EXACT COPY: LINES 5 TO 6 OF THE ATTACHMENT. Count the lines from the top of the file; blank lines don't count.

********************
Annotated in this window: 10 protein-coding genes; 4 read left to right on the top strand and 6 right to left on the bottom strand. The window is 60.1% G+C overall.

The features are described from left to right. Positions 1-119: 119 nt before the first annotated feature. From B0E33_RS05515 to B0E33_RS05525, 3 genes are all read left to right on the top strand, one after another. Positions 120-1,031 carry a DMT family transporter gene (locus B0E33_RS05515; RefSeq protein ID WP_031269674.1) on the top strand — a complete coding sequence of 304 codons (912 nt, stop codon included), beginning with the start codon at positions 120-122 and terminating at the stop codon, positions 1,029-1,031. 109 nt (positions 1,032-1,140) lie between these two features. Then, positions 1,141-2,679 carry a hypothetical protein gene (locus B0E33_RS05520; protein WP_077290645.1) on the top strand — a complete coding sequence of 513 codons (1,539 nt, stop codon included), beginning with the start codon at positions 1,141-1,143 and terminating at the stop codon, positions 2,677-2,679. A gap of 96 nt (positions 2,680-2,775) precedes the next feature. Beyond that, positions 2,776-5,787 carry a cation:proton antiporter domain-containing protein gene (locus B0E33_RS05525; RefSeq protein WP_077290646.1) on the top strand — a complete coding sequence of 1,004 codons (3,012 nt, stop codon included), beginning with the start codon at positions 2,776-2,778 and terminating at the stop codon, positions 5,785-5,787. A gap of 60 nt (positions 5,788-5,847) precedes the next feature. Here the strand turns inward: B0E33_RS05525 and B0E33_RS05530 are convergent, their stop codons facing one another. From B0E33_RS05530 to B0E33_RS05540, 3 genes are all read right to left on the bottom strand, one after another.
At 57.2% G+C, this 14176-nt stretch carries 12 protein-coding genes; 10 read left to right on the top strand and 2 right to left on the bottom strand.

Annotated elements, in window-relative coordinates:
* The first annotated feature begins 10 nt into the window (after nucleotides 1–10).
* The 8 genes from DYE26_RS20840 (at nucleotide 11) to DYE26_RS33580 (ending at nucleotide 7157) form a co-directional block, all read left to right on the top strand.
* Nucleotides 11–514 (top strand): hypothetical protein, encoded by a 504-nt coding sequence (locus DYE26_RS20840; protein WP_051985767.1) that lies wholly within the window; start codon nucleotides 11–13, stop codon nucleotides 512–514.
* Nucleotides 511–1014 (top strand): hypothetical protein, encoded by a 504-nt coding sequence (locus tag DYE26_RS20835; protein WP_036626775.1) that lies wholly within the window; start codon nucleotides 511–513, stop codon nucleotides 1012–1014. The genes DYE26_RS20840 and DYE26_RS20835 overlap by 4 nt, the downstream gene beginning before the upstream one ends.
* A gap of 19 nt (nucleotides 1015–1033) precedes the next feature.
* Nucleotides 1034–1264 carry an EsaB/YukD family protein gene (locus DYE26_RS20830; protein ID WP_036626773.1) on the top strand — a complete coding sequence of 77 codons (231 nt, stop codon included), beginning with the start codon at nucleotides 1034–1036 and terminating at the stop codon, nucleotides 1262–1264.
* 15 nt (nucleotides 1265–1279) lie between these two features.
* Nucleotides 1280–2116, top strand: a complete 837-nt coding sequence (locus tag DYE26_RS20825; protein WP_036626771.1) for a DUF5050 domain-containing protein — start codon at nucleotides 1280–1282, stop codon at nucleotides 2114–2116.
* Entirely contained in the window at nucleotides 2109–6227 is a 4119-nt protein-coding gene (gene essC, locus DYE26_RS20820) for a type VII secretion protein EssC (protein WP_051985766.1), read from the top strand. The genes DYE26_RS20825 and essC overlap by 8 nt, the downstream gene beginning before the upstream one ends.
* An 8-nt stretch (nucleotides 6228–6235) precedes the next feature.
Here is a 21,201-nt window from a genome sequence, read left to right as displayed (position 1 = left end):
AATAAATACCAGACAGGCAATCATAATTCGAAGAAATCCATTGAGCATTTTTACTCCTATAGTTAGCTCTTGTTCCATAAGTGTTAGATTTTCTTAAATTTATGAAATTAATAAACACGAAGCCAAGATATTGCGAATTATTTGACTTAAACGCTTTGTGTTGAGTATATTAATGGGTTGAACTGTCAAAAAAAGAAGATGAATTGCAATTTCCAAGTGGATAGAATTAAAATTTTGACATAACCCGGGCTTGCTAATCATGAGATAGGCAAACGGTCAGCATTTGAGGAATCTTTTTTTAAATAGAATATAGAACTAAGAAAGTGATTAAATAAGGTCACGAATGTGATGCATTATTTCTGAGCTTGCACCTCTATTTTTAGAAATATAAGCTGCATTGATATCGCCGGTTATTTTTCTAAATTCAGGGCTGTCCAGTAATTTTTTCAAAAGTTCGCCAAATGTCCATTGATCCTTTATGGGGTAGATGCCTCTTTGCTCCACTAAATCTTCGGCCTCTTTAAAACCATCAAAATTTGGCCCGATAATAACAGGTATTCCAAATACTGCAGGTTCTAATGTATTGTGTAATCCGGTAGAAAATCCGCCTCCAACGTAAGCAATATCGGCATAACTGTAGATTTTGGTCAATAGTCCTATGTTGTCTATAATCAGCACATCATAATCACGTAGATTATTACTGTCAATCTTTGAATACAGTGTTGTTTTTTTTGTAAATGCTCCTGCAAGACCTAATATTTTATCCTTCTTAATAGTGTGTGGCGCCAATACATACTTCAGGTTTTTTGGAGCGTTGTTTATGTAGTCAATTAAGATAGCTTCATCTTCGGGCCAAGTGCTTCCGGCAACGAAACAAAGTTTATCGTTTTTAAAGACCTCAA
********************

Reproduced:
* The first annotated feature begins 10 nt into the window (after nucleotides 1–10).
* The 8 genes from DYE26_RS20840 (at nucleotide 11) to DYE26_RS33580 (ending at nucleotide 7157) form a co-directional block, all read left to right on the top strand.